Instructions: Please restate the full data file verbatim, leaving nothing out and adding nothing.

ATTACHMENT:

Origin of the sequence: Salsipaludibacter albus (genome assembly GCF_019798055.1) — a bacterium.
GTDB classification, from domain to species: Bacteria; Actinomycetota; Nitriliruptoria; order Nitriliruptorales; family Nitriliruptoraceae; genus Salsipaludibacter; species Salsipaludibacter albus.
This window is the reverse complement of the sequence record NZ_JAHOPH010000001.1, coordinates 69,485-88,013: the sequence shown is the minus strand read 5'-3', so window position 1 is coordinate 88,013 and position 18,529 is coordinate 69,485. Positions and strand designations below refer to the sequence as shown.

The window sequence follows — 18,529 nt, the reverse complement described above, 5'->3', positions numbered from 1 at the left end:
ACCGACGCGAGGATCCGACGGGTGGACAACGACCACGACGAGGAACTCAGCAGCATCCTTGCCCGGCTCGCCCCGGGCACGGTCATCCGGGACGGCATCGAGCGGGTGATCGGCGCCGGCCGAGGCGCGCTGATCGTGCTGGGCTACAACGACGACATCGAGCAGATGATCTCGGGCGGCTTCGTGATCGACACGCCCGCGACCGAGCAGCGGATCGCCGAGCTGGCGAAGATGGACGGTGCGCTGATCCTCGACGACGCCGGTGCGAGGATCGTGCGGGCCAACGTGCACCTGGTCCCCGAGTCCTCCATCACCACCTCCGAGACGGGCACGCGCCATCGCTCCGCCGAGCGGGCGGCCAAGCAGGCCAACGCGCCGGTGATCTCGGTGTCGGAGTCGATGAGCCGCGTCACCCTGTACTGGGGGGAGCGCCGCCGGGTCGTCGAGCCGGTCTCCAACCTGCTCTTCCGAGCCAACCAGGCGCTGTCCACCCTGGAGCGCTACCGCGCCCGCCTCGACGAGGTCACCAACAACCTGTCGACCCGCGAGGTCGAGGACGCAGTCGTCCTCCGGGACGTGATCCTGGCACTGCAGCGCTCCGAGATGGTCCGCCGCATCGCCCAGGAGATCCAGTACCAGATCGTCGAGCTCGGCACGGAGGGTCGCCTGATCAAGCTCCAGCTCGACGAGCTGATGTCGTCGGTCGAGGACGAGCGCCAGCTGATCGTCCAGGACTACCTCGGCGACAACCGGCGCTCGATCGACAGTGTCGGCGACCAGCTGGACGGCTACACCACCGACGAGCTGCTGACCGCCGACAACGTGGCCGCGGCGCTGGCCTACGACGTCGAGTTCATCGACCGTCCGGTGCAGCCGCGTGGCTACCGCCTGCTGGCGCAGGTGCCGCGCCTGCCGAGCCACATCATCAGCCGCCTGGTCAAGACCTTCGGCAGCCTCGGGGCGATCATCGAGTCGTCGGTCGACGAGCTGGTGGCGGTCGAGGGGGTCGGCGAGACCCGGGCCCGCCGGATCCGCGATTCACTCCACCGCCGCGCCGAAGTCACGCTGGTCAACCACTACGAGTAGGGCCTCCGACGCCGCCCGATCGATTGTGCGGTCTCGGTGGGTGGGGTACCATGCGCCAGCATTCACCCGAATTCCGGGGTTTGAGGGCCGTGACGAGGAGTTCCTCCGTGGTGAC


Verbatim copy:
Origin of the sequence: Salsipaludibacter albus (genome assembly GCF_019798055.1) — a bacterium.
GTDB classification, from domain to species: Bacteria; Actinomycetota; Nitriliruptoria; order Nitriliruptorales; family Nitriliruptoraceae; genus Salsipaludibacter; species Salsipaludibacter albus.
This window is the reverse complement of the sequence record NZ_JAHOPH010000001.1, coordinates 69,485-88,013: the sequence shown is the minus strand read 5'-3', so window position 1 is coordinate 88,013 and position 18,529 is coordinate 69,485. Positions and strand designations below refer to the sequence as shown.

The window sequence follows — 18,529 nt, the reverse complement described above, 5'->3', positions numbered from 1 at the left end:
ACCGACGCGAGGATCCGACGGGTGGACAACGACCACGACGAGGAACTCAGCAGCATCCTTGCCCGGCTCGCCCCGGGCACGGTCATCCGGGACGGCATCGAGCGGGTGATCGGCGCCGGCCGAGGCGCGCTGATCGTGCTGGGCTACAACGACGACATCGAGCAGATGATCTCGGGCGGCTTCGTGATCGACACGCCCGCGACCGAGCAGCGGATCGCCGAGCTGGCGAAGATGGACGGTGCGCTGATCCTCGACGACGCCGGTGCGAGGATCGTGCGGGCCAACGTGCACCTGGTCCCCGAGTCCTCCATCACCACCTCCGAGACGGGCACGCGCCATCGCTCCGCCGAGCGGGCGGCCAAGCAGGCCAACGCGCCGGTGATCTCGGTGTCGGAGTCGATGAGCCGCGTCACCCTGTACTGGGGGGAGCGCCGCCGGGTCGTCGAGCCGGTCTCCAACCTGCTCTTCCGAGCCAACCAGGCGCTGTCCACCCTGGAGCGCTACCGCGCCCGCCTCGACGAGGTCACCAACAACCTGTCGACCCGCGAGGTCGAGGACGCAGTCGTCCTCCGGGACGTGATCCTGGCACTGCAGCGCTCCGAGATGGTCCGCCGCATCGCCCAGGAGATCCAGTACCAGATCGTCGAGCTCGGCACGGAGGGTCGCCTGATCAAGCTCCAGCTCGACGAGCTGATGTCGTCGGTCGAGGACGAGCGCCAGCTGATCGTCCAGGACTACCTCGGCGACAACCGGCGCTCGATCGACAGTGTCGGCGACCAGCTGGACGGCTACACCACCGACGAGCTGCTGACCGCCGACAACGTGGCCGCGGCGCTGGCCTACGACGTCGAGTTCATCGACCGTCCGGTGCAGCCGCGTGGCTACCGCCTGCTGGCGCAGGTGCCGCGCCTGCCGAGCCACATCATCAGCCGCCTGGTCAAGACCTTCGGCAGCCTCGGGGCGATCATCGAGTCGTCGGTCGACGAGCTGGTGGCGGTCGAGGGGGTCGGCGAGACCCGGGCCCGCCGGATCCGCGATTCACTCCACCGCCGCGCCGAAGTCACGCTGGTCAACCACTACGAGTAGGGCCTCCGACGCCGCCCGATCGATTGTGCGGTCTCGGTGGGTGGGGTACCATGCGCCAGCATTCACCCGAATTCCGGGGTTTGAGGGCCGTGACGAGGAGTTCCTCCGTGGTGAC